Moscow, Lucy, Vitaliy Blagojevich discussed on All Things Considered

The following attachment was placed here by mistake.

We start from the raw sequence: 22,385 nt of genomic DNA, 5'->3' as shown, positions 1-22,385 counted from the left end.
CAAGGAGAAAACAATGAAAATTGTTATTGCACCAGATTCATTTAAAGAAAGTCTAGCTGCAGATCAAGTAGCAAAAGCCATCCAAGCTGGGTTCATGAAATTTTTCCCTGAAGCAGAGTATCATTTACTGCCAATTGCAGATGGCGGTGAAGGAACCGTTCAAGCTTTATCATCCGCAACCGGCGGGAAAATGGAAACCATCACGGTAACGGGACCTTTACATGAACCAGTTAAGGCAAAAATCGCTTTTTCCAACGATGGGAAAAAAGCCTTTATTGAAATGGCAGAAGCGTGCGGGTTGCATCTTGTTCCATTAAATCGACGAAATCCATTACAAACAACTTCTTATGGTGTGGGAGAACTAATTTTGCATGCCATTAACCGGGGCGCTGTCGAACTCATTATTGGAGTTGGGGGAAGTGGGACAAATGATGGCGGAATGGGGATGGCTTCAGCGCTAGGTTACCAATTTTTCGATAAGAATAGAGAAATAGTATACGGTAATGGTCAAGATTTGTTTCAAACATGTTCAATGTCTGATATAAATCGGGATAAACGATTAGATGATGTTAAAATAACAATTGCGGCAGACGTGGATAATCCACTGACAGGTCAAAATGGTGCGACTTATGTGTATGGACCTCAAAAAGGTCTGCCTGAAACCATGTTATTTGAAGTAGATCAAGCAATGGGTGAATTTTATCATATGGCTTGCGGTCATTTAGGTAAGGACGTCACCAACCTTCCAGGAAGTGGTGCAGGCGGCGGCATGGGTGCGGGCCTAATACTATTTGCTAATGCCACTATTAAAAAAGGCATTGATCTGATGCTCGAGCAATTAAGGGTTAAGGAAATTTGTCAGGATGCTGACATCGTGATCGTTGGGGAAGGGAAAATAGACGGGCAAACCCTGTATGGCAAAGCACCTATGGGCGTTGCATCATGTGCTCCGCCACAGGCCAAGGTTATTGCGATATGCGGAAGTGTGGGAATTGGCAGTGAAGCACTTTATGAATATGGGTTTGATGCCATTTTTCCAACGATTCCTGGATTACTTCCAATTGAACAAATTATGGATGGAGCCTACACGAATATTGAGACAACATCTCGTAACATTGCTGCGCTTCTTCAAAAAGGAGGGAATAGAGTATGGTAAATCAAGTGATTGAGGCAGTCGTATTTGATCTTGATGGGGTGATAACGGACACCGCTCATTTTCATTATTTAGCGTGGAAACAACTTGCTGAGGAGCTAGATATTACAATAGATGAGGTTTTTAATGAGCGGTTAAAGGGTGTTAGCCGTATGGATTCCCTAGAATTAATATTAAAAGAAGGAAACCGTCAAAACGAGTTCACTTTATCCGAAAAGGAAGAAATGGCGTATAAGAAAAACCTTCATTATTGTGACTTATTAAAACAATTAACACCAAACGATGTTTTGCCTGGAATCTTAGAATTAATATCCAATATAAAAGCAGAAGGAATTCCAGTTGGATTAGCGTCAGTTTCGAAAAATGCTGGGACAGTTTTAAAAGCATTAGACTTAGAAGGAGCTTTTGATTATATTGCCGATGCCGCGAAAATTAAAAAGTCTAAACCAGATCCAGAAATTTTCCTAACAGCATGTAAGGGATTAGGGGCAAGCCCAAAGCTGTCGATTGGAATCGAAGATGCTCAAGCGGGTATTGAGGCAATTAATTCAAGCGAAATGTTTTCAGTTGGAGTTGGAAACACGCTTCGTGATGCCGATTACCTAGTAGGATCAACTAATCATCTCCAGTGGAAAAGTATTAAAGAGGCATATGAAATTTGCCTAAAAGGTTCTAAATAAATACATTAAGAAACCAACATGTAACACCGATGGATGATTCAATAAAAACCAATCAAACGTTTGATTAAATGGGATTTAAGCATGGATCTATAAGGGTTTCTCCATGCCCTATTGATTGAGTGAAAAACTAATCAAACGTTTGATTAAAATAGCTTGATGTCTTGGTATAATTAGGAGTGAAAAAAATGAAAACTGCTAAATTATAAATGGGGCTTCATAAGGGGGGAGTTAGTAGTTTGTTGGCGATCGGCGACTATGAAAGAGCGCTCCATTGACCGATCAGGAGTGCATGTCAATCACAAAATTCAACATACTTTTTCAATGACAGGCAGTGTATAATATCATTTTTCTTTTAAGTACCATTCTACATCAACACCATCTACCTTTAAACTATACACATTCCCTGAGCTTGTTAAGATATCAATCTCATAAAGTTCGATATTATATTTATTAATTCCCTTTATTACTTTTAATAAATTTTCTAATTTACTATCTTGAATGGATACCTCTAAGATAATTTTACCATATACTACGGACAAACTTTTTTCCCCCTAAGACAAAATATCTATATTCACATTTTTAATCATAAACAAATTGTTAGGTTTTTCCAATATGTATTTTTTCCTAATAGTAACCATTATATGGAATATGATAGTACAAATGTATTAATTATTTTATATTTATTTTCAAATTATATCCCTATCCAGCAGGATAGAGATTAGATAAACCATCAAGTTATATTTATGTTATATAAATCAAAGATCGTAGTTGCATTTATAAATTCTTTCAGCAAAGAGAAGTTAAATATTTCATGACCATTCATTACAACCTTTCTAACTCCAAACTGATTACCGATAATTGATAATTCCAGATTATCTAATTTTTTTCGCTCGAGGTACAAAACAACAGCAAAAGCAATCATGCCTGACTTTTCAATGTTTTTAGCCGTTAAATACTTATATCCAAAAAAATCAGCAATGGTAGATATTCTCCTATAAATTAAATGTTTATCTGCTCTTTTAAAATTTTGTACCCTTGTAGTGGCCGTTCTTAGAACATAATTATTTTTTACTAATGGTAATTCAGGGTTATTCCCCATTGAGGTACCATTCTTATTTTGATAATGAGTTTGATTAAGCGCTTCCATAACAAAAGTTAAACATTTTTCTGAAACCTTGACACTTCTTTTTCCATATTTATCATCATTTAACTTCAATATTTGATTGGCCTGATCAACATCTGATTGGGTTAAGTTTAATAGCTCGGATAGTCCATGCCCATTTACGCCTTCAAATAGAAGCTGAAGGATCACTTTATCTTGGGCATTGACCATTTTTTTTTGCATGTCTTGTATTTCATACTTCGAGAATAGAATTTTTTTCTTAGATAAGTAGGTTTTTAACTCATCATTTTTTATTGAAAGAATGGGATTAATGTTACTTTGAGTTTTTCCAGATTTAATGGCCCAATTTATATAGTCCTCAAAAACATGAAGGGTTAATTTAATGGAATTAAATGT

Away. But now That anger is increasingly directed at President Vladimir Putin himself. That is the sound people protesting today, shouting Putin resigned. NPR's Lucy in Kim joins us now from Moscow. Hey, Lucy, In Hey! So who is this governor? I mean, why did his arrest spark these protests? His name is Sergei. For Gall. He's a local businessman who amazingly beat the pro Kremlin candidate in a landslide for governor of Khabarovsk region two years ago. And then earlier this month for goal was arrested by masked federal agents and taken to a Moscow prison where he's now in pretrial detention on charges of ordering contract killings 15 years ago. He says he's innocent. And ah lot of people in Khabarovsk have taken to the streets to support him. So if this governor is being charged with crimes for involvement in contract killings, why are people they're so upset? Well, People are upset because they feel Moscow has overruled their democratic choice, and they're also angry that he will stand trial there and not in Khabarovsk, Khabarovsk region, borders Thie, Pacific Ocean and China. And people there feel forgotten and neglected by the federal government in Moscow, I spoke with one protester. His name is Vitaly Blagojevich. And before the Corona virus pandemic he taught Russian at a Chinese university. I've been expecting that maybe the protease will go down. But every day when you come you our experience in the the Prudie's is going up every day. I'm happy. He says He didn't even vote. For for gall, but he's angry with the way that he's being treated. So do you think authorities are going to be cracking down on these protests? I mean, how long can they continue? The Kremlin finds itself in a tough position there so many protesters that they can't use force and throw everybody in jail. And if the Kremlin ignores a protest, they run the risk of other regions getting the same idea. I asked Nina Khrushcheva, Russia expert at the new school in New York, how dangerous she thinks the protests are they don't really have a leader in those protests are probably the most dangerous because if the cause is Moscow has too much power. They can really spread like wildfire, especially there in Siberia in the Far East. The protester I spoke to Vitaliy Blagojevich said he was really angry that some protesters were being called into the police. And he said, that's what brought him out every night this week. Saturday's have seen the biggest protests in Khabarovsk. Everybody will be watching what happens this weekend. That is NPR's Lucien Kim in Moscow. Thank you, Lucy in. Thanks, Elsa. Some of the weirdest creatures on the planet are cephalopods animals like squids and octopuses. Now in the journal current Biology, scientists say they've managed to tinker with the genes of a cephalopod in the lab. NPR's Nell Greenfield voice reports on why a gene altered squid is such a big deal. Red Grass is official.

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